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2 of 2 people found the following review helpful
3.0 out of 5 stars Disappointing, 23 Jan 2014
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I am a fan of Judith Lennox but was disappointed with this. The characters were more superficial and the storyline did not hang together well
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2 of 2 people found the following review helpful
5.0 out of 5 stars brilliant author, 8 Jan 2013
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This review is from: The Turning Point (Hardcover)
I love this author's writing, and have read all her books. wasn't disappointed with this one either. Can't wait for next book.
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1 of 1 people found the following review helpful
5.0 out of 5 stars Another great read from Judith Lennox, 18 Feb 2013
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This review is from: The Turning Point (Kindle Edition)
I look forward to reading each Judith Lennox book, I even save them for holiday time so I can dedicate time to read them with few interruptions. There is always a slight sense of trepidation as I first start to read when I hope I will not be disappointed and no I wasn't with The Turning Point. I found it one of the easiest books to get into and gripped by of all Judith Lennox books. I find the stories well researched especially as I usually have experienced the places she writes about.

Judith always writes about interesting independent women and with roles and experiences so connected to the period.

I am looking forward to the next story, thank you Judith.
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1 of 1 people found the following review helpful
5.0 out of 5 stars The Tuurning point by Judith Lennox, 17 Dec 2012
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This review is from: The Turning Point (Kindle Edition)
Wonderfully fulfilling read as always. One can rely on this author to tie up ends satisfactorily.She is an excellent storyteller.
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4.0 out of 5 stars An engaging read, 16 Jun 2014
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This review is from: The Turning Point (Kindle Edition)
In the autumn of 1952, young scientist Ellen Kingsley is thrilled to be joining as a research assistant at the prestigious Gildersleve Hall in Cambridgeshire. Here she is a part of an elect group of scientists led by the enigmatic Marcus Pharaoh; yet there are undercurrents, tensions and rivalries bubbling beneath the surface at Gildersleve that Ellen is at first blind to. However, when she discovers the dead body of colleague Dr Redmond her time at Gildersleve comes to an abrupt conclusion. Ellen later tries to forge a new career for herself in London, yet it seems that her time at Gildersleve cannot be so easily erased from memory as first she bumps into Pharaoh again, then another former colleague the dashing Alec Hunter. It is when her adventurous and beguiling friend India Mayhew becomes caught up with Pharaoh, however, that old secrets come spilling out; and the truth is finally revealed.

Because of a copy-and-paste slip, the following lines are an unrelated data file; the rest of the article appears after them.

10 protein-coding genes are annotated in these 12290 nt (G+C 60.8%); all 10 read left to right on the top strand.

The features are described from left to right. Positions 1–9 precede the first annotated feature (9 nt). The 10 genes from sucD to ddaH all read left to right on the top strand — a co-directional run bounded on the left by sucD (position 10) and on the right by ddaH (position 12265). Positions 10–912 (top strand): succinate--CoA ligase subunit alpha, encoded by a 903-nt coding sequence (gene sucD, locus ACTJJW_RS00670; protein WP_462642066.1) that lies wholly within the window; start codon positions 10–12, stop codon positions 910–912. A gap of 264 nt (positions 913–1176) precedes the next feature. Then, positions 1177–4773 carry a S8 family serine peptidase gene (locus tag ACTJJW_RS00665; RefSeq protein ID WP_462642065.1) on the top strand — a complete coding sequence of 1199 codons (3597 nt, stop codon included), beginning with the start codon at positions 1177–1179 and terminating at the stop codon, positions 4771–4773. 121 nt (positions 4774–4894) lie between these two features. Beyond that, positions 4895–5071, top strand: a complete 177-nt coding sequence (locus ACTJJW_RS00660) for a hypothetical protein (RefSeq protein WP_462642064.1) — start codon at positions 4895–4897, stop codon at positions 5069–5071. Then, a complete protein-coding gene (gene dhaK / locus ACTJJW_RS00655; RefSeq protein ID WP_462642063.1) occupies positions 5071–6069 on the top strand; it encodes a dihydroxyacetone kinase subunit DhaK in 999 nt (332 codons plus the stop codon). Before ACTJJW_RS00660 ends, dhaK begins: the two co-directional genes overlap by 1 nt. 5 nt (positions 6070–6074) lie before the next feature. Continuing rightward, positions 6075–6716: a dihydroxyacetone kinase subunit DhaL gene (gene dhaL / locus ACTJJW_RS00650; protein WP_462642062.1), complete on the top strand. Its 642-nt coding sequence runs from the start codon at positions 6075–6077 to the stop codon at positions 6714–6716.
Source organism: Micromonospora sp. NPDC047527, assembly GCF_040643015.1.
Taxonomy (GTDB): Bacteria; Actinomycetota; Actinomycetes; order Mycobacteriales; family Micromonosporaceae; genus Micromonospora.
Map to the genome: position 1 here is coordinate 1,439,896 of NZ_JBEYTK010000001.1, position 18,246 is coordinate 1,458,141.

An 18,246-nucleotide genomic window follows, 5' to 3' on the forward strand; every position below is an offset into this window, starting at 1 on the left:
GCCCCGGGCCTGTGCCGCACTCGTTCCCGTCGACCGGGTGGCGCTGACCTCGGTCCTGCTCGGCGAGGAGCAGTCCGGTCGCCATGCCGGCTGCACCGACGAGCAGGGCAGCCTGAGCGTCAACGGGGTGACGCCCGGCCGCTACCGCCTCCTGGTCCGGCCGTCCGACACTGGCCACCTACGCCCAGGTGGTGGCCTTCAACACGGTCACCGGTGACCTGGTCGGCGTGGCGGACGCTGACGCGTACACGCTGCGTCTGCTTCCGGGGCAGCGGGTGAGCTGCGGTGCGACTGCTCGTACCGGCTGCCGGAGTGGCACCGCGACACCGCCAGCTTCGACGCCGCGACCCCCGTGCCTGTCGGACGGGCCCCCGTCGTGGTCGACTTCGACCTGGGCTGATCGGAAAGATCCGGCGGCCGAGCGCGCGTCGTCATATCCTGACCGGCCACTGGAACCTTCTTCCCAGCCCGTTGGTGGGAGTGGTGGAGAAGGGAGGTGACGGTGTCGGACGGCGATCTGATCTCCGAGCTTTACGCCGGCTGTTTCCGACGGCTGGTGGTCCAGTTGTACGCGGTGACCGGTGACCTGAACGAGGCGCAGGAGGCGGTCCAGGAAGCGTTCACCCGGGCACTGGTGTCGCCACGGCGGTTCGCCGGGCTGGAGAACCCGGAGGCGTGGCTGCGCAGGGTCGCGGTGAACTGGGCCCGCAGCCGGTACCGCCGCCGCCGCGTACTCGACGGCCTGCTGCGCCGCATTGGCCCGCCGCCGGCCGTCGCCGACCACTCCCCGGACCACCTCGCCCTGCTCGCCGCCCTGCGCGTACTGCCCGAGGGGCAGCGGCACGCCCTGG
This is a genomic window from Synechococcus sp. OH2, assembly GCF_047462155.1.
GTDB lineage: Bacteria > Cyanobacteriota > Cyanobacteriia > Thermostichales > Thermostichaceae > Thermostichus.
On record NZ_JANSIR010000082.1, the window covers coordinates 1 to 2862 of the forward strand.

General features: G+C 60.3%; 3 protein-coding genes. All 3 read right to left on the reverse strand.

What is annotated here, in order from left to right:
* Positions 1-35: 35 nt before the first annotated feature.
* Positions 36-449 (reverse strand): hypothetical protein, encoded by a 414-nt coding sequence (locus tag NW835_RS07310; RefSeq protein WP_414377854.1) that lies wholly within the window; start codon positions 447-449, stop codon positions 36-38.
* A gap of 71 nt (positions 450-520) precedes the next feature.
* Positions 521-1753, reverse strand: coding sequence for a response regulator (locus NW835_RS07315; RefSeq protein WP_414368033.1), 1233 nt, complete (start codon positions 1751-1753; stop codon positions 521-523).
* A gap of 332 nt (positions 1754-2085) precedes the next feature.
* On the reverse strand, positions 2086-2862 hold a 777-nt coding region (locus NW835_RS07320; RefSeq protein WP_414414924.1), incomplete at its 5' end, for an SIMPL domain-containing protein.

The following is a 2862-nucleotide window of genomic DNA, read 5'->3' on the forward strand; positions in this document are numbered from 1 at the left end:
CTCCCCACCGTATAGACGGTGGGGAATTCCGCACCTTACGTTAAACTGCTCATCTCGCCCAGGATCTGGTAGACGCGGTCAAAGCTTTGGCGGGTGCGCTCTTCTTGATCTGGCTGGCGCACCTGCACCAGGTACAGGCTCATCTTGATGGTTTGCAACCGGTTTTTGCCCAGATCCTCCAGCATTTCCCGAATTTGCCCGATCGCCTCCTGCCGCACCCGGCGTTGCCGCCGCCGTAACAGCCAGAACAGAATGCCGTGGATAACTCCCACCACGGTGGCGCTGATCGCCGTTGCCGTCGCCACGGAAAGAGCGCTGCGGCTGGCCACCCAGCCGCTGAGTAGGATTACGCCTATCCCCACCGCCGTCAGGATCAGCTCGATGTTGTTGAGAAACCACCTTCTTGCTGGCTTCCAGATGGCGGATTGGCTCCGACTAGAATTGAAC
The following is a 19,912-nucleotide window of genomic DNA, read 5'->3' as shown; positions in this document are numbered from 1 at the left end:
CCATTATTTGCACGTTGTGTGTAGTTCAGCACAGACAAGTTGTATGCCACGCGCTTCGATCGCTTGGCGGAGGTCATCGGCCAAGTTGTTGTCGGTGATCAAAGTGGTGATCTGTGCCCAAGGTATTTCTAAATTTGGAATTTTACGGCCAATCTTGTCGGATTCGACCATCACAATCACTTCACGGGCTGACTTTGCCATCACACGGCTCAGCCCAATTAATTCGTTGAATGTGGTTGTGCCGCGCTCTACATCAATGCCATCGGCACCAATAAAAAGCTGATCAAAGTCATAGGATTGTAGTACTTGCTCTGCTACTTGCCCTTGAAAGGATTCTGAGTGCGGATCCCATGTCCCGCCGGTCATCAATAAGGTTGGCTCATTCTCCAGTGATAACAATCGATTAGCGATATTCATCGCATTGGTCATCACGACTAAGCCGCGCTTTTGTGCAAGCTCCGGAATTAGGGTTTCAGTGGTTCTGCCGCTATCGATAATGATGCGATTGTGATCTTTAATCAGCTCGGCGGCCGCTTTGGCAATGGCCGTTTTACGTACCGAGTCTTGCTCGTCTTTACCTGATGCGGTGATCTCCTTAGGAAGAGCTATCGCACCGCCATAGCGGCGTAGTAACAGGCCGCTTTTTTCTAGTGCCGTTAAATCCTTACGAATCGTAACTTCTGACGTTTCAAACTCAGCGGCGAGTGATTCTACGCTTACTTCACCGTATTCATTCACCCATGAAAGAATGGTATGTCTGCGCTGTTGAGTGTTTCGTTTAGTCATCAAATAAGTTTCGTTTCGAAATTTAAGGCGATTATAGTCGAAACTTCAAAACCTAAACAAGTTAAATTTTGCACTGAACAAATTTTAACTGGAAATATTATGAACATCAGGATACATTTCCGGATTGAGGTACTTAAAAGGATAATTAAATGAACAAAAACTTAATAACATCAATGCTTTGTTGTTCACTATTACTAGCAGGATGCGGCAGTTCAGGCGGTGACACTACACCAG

The Turning Point makes for an intriguing read, intricately weaving together multiple story threads and characters that seem to connect together quite flawlessly. At times it may seem like the story has changed direction and is heading another way, however, everything comes together in the end, unsolved mysteries and unanswered questions finally revealed.

This is very much a character driven story, Lennox not only painting a vivid picture of her characters, their strengths and weaknesses, their vulnerabilities, but also sometimes delving into complex backstories that help give further layers to her characters and enable the reader to truly get beneath their skin, understand what really drives them and what their darkest most fears are. As such the story itself can sometimes seem a little slow-paced in terms of action, however, the interactions and dynamics between the characters are compelling. Pharaoh and India in particular are intriguing, and contrasted well with the much more sensible and principled Ellen. My personal favourite though was Riley, the steadfast, quietly intelligent and dependable police inspector whose heart Ellen captures early on in the story.

Throughout the story there lurks a certain sense of mystery and intrigue, the opening chapters at Gildersleve having that undercurrent of tension and all not quite being as it seems. Later in the story Lennox vividly portrays life on the Scottish Isle of Seil, capturing the remoteness and wildness quite brilliantly; and the scenes with Ellen staying at Kilmory House with Alec and his mother almost have a slightly menacing quality. I particularly liked the fact that even Ellen, practical and scientific to a fault, finds herself questioning the supernatural, and how in that setting she's less confident of her own beliefs.

All in all this makes for an engaging story, with a wonderful mix of mystery and romance; it is a story about the turning points in life, choices that can have profound consequences for the future, and how the past can never really be escaped, but will always be there behind you when you turn to look over your shoulder, waiting to catch you up.
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5.0 out of 5 stars The Turning Point, 29 May 2014
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I love all her books and couldn't put this one down I read it in three days. Unfortunately I have nearly read all of them now.
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4.0 out of 5 stars the Turning Point, 28 April 2014
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Good story line never knew what was going to happen next! A very good gripping read mm mm mm mm
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The Turning Point
The Turning Point by Judith Lennox